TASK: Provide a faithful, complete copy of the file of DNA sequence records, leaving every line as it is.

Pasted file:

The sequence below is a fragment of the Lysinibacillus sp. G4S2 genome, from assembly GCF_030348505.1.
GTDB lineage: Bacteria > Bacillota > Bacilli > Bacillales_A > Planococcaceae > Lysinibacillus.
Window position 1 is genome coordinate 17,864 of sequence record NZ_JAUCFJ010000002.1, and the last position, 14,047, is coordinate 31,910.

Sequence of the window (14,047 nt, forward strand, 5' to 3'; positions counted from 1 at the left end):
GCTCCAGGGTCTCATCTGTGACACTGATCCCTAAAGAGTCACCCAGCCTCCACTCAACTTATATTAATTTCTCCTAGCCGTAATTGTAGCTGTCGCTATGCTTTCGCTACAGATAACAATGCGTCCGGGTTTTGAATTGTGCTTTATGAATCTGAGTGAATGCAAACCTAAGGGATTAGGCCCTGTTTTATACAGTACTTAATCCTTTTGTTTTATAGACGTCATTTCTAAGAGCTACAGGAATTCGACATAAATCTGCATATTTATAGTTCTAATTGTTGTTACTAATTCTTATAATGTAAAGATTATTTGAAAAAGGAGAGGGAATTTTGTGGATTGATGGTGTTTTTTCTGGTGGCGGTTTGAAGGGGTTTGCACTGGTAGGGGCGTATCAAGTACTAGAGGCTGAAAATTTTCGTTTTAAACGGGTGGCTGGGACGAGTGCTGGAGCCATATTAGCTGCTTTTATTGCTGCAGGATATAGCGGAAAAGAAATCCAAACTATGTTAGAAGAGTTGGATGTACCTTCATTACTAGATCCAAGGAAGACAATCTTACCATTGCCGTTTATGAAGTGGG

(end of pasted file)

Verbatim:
The sequence below is a fragment of the Lysinibacillus sp. G4S2 genome, from assembly GCF_030348505.1.
GTDB lineage: Bacteria > Bacillota > Bacilli > Bacillales_A > Planococcaceae > Lysinibacillus.
Window position 1 is genome coordinate 17,864 of sequence record NZ_JAUCFJ010000002.1, and the last position, 14,047, is coordinate 31,910.

Sequence of the window (14,047 nt, forward strand, 5' to 3'; positions counted from 1 at the left end):
GCTCCAGGGTCTCATCTGTGACACTGATCCCTAAAGAGTCACCCAGCCTCCACTCAACTTATATTAATTTCTCCTAGCCGTAATTGTAGCTGTCGCTATGCTTTCGCTACAGATAACAATGCGTCCGGGTTTTGAATTGTGCTTTATGAATCTGAGTGAATGCAAACCTAAGGGATTAGGCCCTGTTTTATACAGTACTTAATCCTTTTGTTTTATAGACGTCATTTCTAAGAGCTACAGGAATTCGACATAAATCTGCATATTTATAGTTCTAATTGTTGTTACTAATTCTTATAATGTAAAGATTATTTGAAAAAGGAGAGGGAATTTTGTGGATTGATGGTGTTTTTTCTGGTGGCGGTTTGAAGGGGTTTGCACTGGTAGGGGCGTATCAAGTACTAGAGGCTGAAAATTTTCGTTTTAAACGGGTGGCTGGGACGAGTGCTGGAGCCATATTAGCTGCTTTTATTGCTGCAGGATATAGCGGAAAAGAAATCCAAACTATGTTAGAAGAGTTGGATGTACCTTCATTACTAGATCCAAGGAAGACAATCTTACCATTGCCGTTTATGAAGTGGG